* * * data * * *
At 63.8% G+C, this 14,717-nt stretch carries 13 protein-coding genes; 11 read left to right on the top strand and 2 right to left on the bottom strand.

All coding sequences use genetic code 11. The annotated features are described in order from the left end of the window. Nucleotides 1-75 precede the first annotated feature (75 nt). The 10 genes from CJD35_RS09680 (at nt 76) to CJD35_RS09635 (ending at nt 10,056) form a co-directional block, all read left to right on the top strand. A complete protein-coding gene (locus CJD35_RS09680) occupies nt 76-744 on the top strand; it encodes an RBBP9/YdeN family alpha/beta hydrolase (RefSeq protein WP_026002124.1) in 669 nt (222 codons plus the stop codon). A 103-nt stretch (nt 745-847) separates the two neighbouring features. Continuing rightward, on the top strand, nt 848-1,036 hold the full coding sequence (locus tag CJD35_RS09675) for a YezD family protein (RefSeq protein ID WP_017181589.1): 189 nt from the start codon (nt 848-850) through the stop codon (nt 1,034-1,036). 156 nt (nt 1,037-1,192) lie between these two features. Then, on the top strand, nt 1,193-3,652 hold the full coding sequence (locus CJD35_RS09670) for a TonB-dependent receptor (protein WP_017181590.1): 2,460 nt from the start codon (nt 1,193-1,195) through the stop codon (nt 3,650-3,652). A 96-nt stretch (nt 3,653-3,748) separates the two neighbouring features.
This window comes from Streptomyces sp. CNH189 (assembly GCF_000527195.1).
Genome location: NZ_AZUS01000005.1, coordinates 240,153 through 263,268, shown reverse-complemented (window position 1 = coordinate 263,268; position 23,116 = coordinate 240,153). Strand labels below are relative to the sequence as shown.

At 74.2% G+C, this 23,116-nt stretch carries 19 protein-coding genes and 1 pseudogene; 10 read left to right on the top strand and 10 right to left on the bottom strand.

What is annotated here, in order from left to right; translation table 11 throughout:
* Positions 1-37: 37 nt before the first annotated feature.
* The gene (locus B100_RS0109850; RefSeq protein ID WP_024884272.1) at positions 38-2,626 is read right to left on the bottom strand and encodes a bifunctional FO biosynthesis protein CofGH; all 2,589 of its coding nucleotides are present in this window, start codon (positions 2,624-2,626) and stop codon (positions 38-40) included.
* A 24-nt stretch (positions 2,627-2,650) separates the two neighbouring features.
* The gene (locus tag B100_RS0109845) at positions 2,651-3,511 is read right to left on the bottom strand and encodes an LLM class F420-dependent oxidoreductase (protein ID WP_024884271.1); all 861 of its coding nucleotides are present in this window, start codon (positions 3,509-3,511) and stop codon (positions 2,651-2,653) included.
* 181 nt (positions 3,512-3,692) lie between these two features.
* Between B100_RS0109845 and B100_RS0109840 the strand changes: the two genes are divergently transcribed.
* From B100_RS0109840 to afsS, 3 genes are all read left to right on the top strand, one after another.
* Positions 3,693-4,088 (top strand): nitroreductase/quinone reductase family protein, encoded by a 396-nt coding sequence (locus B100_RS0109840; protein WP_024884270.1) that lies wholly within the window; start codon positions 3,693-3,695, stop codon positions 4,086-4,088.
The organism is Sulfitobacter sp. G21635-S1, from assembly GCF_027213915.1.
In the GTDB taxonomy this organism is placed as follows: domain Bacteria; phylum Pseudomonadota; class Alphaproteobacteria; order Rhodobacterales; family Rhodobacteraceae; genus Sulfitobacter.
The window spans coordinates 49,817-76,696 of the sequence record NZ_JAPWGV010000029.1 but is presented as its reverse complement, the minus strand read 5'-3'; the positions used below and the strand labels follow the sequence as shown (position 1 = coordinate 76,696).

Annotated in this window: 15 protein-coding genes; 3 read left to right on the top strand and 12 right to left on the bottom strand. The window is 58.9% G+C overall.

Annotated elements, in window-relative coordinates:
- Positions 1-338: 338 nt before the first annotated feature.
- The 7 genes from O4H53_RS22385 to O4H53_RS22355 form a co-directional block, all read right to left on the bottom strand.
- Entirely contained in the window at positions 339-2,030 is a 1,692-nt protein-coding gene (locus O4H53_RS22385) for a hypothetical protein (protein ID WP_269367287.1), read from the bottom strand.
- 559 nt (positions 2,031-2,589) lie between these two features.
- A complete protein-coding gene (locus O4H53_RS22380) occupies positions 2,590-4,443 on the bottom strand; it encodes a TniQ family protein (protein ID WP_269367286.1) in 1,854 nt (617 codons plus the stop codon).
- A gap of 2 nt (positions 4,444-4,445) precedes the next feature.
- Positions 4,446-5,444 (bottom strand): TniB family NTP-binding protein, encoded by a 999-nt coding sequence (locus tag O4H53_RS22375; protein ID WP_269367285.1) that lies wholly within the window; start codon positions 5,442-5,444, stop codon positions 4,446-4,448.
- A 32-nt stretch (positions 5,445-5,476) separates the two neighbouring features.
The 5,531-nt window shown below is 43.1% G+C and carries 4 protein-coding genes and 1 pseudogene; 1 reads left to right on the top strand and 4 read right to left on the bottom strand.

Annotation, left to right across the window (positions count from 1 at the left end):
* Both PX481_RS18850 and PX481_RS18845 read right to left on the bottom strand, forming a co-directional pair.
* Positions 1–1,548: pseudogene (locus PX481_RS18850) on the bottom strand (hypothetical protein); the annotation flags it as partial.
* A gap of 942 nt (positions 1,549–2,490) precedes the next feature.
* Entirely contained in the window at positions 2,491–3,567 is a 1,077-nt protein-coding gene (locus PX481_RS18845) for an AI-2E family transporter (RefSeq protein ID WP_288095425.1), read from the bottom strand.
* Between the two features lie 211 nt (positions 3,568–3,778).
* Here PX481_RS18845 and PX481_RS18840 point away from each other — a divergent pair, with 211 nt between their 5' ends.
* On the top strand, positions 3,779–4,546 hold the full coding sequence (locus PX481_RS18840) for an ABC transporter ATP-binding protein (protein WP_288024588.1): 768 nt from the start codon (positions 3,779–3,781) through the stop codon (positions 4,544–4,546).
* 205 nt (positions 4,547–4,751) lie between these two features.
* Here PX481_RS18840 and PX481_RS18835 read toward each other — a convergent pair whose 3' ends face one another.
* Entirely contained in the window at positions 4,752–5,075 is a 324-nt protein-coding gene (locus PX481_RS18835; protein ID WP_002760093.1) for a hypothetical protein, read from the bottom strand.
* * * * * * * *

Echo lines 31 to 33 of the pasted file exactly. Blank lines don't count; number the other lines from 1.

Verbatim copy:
* Positions 1–1,548: pseudogene (locus PX481_RS18850) on the bottom strand (hypothetical protein); the annotation flags it as partial.
* A gap of 942 nt (positions 1,549–2,490) precedes the next feature.
* Entirely contained in the window at positions 2,491–3,567 is a 1,077-nt protein-coding gene (locus PX481_RS18845) for an AI-2E family transporter (RefSeq protein ID WP_288095425.1), read from the bottom strand.